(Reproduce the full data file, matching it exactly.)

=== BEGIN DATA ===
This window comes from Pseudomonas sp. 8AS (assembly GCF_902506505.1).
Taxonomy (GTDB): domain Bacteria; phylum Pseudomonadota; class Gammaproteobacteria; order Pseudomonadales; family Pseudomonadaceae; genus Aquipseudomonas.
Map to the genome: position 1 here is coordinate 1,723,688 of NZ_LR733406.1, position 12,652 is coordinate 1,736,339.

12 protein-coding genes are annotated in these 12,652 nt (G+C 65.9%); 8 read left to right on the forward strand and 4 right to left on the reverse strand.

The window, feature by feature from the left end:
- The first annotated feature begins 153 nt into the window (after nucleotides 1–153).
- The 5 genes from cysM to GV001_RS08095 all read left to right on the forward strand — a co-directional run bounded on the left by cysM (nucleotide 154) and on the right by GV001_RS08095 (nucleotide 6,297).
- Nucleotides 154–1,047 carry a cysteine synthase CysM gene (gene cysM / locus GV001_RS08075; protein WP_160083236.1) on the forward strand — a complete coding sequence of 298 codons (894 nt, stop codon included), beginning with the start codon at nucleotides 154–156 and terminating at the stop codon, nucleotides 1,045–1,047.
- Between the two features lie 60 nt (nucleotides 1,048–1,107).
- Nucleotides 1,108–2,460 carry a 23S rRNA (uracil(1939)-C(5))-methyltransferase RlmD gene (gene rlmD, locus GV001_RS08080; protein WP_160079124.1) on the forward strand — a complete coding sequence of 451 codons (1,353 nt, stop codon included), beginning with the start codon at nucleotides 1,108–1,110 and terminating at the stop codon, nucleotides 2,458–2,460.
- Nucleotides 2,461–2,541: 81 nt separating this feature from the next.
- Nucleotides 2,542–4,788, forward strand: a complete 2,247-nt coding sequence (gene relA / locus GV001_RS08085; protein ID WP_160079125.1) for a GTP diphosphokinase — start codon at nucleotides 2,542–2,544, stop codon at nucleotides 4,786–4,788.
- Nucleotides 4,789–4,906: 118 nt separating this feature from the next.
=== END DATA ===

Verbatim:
This window comes from Pseudomonas sp. 8AS (assembly GCF_902506505.1).
Taxonomy (GTDB): domain Bacteria; phylum Pseudomonadota; class Gammaproteobacteria; order Pseudomonadales; family Pseudomonadaceae; genus Aquipseudomonas.
Map to the genome: position 1 here is coordinate 1,723,688 of NZ_LR733406.1, position 12,652 is coordinate 1,736,339.

12 protein-coding genes are annotated in these 12,652 nt (G+C 65.9%); 8 read left to right on the forward strand and 4 right to left on the reverse strand.

The window, feature by feature from the left end:
- The first annotated feature begins 153 nt into the window (after nucleotides 1–153).
- The 5 genes from cysM to GV001_RS08095 all read left to right on the forward strand — a co-directional run bounded on the left by cysM (nucleotide 154) and on the right by GV001_RS08095 (nucleotide 6,297).
- Nucleotides 154–1,047 carry a cysteine synthase CysM gene (gene cysM / locus GV001_RS08075; protein WP_160083236.1) on the forward strand — a complete coding sequence of 298 codons (894 nt, stop codon included), beginning with the start codon at nucleotides 154–156 and terminating at the stop codon, nucleotides 1,045–1,047.
- Between the two features lie 60 nt (nucleotides 1,048–1,107).
- Nucleotides 1,108–2,460 carry a 23S rRNA (uracil(1939)-C(5))-methyltransferase RlmD gene (gene rlmD, locus GV001_RS08080; protein WP_160079124.1) on the forward strand — a complete coding sequence of 451 codons (1,353 nt, stop codon included), beginning with the start codon at nucleotides 1,108–1,110 and terminating at the stop codon, nucleotides 2,458–2,460.
- Nucleotides 2,461–2,541: 81 nt separating this feature from the next.
- Nucleotides 2,542–4,788, forward strand: a complete 2,247-nt coding sequence (gene relA / locus GV001_RS08085; protein ID WP_160079125.1) for a GTP diphosphokinase — start codon at nucleotides 2,542–2,544, stop codon at nucleotides 4,786–4,788.
- Nucleotides 4,789–4,906: 118 nt separating this feature from the next.